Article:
Stingray in the sky as Matariki kites fly high over eastern Auckland
A giant stingray and two huge whales were in the sky over eastern Auckland as the kites gathered to celebrate the connection between heaven and earth as part of Matariki.
About 300 people gathered at Auckland’s Michael Joseph Savage Memorial Park in Ōrakei to fly manu aute and tukutuku (kites) as part of the Matariki festival.
The free event was hosted by Auckland Council and local iwi Ngāti Whātua Ōrakei.
Participants could fly or build their own kites, or watch professionals fly giant kites until 4 p.m. on Saturdays.
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Traditionally, kites were used by the Maori to send messages to the heavens and as a means of communication with other hapū (sub-tribes).
Traditional Maori kites were made of bark, linen, and cut grass and were generally well decorated, including feathers, seashells, horns, and carvings.
On Saturday, the sky above Ōrakei was animated with colorful kites, including giant stingray and whale-shaped kites, related to the moana (ocean) theme, related to the star Matariki known as the name of Waita.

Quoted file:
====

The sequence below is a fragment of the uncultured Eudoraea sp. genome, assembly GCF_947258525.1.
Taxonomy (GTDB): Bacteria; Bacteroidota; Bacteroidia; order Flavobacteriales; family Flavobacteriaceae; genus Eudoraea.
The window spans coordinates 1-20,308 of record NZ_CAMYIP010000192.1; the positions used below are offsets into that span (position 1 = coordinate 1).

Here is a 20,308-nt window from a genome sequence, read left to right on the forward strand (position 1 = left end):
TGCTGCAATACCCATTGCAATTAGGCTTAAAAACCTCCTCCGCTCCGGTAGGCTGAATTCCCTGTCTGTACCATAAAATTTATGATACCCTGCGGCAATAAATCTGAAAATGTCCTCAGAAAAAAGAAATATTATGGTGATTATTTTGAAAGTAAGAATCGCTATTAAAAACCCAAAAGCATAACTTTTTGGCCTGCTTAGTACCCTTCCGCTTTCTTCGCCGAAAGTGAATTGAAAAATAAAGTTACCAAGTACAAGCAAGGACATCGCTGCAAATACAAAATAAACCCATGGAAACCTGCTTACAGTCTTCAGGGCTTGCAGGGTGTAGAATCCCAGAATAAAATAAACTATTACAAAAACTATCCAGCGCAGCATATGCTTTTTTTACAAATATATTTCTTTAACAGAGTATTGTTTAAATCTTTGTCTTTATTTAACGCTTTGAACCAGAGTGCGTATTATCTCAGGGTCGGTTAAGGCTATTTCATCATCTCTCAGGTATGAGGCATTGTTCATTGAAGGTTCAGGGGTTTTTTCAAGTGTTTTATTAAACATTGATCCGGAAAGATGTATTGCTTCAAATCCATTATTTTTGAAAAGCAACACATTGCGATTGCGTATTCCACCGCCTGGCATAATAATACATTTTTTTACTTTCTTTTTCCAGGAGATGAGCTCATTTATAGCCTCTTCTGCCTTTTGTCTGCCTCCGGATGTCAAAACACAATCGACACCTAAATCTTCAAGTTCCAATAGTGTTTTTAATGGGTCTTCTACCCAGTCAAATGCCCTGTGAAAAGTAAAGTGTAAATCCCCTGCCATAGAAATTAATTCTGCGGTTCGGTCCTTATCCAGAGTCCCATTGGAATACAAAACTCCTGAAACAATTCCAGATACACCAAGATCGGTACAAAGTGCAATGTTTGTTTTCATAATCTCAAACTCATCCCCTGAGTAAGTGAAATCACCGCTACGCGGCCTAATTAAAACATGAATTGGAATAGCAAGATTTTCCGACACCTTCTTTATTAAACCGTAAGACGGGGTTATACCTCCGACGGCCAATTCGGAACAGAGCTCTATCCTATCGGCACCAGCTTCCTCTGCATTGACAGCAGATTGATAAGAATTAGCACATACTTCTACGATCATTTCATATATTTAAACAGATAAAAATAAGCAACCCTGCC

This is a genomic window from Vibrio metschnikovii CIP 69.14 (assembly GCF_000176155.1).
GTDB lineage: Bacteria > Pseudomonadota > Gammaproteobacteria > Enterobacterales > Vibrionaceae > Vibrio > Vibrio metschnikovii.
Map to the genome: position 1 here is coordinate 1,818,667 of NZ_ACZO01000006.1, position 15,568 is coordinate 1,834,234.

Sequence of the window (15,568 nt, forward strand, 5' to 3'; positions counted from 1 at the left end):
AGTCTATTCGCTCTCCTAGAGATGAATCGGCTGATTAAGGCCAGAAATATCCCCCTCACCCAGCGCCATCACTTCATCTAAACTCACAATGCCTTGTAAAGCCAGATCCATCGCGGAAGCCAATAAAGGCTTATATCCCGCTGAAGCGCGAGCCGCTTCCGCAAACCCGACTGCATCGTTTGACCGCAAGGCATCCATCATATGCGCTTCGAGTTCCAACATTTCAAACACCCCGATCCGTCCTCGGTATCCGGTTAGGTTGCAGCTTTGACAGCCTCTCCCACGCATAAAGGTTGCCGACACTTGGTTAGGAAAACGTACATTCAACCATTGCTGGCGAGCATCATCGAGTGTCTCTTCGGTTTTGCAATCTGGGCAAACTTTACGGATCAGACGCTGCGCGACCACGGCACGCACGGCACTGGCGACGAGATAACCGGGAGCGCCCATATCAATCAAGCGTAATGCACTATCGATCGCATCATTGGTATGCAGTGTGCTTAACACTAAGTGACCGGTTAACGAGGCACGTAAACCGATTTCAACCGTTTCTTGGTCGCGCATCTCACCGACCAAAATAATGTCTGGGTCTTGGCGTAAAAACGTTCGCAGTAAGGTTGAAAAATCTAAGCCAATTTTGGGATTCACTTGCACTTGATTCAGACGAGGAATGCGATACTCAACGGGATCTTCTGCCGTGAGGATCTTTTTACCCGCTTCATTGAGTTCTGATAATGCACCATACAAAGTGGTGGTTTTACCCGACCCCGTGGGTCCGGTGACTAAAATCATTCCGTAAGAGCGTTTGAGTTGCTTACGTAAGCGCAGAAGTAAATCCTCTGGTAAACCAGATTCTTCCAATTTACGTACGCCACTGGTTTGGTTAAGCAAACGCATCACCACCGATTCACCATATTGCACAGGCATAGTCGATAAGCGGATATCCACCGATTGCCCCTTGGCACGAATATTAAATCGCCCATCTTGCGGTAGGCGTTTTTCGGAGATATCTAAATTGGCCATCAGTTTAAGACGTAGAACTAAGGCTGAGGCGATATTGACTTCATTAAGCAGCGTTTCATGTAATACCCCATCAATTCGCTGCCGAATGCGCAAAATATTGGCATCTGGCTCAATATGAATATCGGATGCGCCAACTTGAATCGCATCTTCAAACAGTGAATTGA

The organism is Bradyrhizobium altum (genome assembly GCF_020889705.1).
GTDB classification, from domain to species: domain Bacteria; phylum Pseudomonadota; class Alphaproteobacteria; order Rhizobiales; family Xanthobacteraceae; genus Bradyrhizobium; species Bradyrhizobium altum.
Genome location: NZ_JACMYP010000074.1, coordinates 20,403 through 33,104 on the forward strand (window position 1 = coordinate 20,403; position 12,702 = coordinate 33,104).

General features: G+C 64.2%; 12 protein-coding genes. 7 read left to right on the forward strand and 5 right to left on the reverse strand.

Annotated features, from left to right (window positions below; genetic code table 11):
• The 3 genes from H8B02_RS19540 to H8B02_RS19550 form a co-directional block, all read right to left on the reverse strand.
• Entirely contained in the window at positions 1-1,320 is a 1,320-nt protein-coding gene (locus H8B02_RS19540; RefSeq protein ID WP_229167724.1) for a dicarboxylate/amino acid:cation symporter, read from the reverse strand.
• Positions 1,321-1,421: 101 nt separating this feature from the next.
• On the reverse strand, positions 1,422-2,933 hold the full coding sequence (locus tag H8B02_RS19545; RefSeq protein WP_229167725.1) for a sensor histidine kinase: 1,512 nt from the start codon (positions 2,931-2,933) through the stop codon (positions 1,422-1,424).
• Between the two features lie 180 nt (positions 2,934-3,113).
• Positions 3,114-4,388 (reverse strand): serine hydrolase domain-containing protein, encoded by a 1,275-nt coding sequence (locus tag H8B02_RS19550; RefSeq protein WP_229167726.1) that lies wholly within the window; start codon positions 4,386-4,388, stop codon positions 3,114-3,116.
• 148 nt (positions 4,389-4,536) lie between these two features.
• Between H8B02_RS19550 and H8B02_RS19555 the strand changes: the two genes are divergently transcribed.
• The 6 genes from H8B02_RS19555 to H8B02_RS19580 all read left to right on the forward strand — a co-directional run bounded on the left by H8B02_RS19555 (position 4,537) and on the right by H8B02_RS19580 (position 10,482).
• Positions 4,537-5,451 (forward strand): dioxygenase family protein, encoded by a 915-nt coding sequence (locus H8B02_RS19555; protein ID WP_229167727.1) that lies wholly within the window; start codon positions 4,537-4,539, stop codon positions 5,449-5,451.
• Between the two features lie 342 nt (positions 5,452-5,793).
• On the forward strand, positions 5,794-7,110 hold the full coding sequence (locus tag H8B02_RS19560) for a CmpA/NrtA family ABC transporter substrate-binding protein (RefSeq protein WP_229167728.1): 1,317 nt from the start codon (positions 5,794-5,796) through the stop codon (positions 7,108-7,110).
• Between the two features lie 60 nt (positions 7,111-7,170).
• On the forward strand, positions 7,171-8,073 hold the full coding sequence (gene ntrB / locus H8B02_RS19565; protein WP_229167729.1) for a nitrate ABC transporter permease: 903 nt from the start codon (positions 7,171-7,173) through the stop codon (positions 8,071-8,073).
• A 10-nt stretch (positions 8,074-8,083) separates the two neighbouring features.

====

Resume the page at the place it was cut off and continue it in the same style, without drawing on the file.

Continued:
Te Papa. Image courtesy of Fraser Gunn
Educator Martin Langdon shows us how to find the Matariki star cluster during the Maori New Year, which falls in the month of Pipiri (June-July).
Lisa Davis from Ngāti Whātua Ōrakei said the event was important for sharing Matariki’s message.
“If it sparks an interest in people learning more, that’s pretty special. “
She said that maintaining the kite-flying tradition was a way to foster connection with Maori te ao (Maori worldview).
“It’s inviting people to our whenua [land]. “
Manu aute and tukutuku expert Ruth Woodbury – a descendant of Kupe and the Te Hikutu and Ngāti Korokoro hapū – said that traditionally essential survival skills have been used to make and fly kites.
Wind was generally an obstacle for Maori, but kites taught them to read the seasons
It also taught the Maori how to protect the environment, for example they would avoid “trampling” on resources that could be used for kites, Woodbury said.
When life was calm, making and flying kites kept the mind – and the skills needed in combat – sharp.
Logistics plans were essential, especially for some of the larger kites, which would need more than one person to fly them.
Overall, the kite was a fun activity for Maori, she said, adding that many reportedly have their own waiata.
“If you have a kite in the air, it’s really hard to be cranky.
“They are a vehicle for imparting knowledge, prayers and storytelling.”